Ex vivo and in vivo mapping of electric fields in tumor tissues
Electric field-mediated gene delivery is a promising therapeutic modality that uses an externally applied voltage source to introduce exogenous genetic materials to target cells by field-dependent phenomena, such as electrophoresis and electroporation. In previous studies, the genes and cells inside a tumor are assumed to encounter the applied field. However, several factors, such as ionic polarization at the electrode interface, the skin barrier (for in vivo transfection), and the presence of cells, may affect both the magnitude and direction of the intra-tumoral field. Herein, we described a novel method for measuring the electric field in tumors in response to an applied voltage stimulus in both ex vivo and in vivo mouse models. For comparison, we also measured the electric field in tissue phantoms, which consisted of 1% agarose gels, with or without cells. Our results showed that the electric field in tumor tissues could be as low as 69% and 24% of the applied field magnitude in ex vivo and in vivo situations, respectively.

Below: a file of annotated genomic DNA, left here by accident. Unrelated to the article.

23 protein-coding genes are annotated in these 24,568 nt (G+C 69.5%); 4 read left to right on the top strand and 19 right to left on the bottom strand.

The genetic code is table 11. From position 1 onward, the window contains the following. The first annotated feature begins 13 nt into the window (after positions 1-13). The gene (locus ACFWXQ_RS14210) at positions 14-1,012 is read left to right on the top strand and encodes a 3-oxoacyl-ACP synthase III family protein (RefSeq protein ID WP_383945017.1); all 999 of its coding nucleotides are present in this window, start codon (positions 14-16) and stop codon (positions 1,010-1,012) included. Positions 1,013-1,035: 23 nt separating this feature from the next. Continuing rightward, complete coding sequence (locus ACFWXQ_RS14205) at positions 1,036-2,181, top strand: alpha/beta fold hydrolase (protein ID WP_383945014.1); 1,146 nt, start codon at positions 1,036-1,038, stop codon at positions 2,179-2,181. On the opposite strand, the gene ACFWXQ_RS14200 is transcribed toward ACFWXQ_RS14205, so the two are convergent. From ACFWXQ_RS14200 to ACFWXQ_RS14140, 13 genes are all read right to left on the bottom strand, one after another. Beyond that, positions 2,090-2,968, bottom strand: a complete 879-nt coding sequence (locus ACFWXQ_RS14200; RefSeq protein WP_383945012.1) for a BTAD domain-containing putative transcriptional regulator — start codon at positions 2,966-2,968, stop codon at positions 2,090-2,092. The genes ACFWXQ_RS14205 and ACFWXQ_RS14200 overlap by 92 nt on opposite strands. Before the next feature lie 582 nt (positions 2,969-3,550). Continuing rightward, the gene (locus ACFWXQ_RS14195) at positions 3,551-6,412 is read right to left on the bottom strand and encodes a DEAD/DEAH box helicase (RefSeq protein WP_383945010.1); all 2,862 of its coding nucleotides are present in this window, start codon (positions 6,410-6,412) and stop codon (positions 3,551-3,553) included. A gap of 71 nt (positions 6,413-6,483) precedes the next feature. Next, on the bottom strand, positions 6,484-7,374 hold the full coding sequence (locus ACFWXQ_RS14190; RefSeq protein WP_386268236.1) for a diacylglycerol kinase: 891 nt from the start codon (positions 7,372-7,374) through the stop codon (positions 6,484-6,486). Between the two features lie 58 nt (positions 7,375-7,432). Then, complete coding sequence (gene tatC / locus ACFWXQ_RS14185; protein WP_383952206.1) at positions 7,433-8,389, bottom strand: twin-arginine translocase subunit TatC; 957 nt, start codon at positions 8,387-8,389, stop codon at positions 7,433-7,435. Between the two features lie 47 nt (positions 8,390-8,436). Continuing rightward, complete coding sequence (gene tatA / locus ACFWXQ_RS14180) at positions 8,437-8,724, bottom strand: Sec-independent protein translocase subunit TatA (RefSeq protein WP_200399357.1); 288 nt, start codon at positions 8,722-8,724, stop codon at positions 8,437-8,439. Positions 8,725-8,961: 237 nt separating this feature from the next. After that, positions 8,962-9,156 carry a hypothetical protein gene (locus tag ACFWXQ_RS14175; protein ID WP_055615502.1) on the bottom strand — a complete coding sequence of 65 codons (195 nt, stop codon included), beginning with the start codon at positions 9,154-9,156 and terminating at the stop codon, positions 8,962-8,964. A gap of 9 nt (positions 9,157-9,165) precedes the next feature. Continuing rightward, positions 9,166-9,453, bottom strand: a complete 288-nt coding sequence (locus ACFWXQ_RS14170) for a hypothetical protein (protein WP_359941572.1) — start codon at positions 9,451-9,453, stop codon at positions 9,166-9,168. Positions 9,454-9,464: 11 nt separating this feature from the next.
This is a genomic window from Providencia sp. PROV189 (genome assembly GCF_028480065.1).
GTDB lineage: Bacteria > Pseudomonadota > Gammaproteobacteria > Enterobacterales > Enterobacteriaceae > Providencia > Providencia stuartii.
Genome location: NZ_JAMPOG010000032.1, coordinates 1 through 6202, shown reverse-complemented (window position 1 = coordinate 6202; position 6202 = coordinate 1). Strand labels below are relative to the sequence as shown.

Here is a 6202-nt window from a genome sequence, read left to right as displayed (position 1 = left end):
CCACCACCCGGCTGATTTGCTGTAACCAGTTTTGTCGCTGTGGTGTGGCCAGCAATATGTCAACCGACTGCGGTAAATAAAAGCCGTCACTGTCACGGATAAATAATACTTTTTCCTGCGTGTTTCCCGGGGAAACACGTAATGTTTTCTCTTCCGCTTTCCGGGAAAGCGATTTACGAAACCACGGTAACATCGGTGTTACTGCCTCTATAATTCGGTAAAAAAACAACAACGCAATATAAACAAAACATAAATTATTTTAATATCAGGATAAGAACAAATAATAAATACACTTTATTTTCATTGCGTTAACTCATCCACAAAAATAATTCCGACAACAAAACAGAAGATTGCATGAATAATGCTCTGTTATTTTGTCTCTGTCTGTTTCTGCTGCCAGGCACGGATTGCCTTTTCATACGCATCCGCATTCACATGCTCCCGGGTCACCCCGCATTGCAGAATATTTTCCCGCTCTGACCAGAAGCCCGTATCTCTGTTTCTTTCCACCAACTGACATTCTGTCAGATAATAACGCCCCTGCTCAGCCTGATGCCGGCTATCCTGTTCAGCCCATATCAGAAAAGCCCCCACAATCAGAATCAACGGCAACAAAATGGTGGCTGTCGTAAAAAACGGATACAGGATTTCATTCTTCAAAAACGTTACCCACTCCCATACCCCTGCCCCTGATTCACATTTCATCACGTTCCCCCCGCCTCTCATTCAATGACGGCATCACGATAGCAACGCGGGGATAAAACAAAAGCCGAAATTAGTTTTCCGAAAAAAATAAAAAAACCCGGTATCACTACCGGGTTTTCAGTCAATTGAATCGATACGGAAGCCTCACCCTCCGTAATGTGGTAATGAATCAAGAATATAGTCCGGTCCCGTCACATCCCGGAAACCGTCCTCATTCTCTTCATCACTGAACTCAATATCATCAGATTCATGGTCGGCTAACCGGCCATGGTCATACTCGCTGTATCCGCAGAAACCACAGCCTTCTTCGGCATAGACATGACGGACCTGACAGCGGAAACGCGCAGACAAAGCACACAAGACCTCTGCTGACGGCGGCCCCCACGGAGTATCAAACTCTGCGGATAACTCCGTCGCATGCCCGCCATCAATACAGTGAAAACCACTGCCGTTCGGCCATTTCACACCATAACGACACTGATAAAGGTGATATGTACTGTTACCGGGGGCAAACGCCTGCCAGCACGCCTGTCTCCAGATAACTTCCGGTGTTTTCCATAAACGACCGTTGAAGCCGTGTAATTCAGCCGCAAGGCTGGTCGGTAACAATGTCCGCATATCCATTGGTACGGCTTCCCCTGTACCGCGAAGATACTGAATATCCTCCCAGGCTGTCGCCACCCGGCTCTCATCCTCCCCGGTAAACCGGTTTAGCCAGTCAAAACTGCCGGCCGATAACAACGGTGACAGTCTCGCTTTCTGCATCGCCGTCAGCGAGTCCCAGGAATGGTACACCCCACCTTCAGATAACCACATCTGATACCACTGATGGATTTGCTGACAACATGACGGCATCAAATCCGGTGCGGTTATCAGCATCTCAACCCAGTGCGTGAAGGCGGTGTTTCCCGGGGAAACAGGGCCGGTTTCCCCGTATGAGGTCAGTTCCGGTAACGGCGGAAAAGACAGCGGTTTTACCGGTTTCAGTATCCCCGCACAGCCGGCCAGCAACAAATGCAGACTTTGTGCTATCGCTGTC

Mossop, BJ; Henshaw, JW; Zaharoff, DA; Yuan, F
Proceedings of the 2005 Summer Bioengineering Conference
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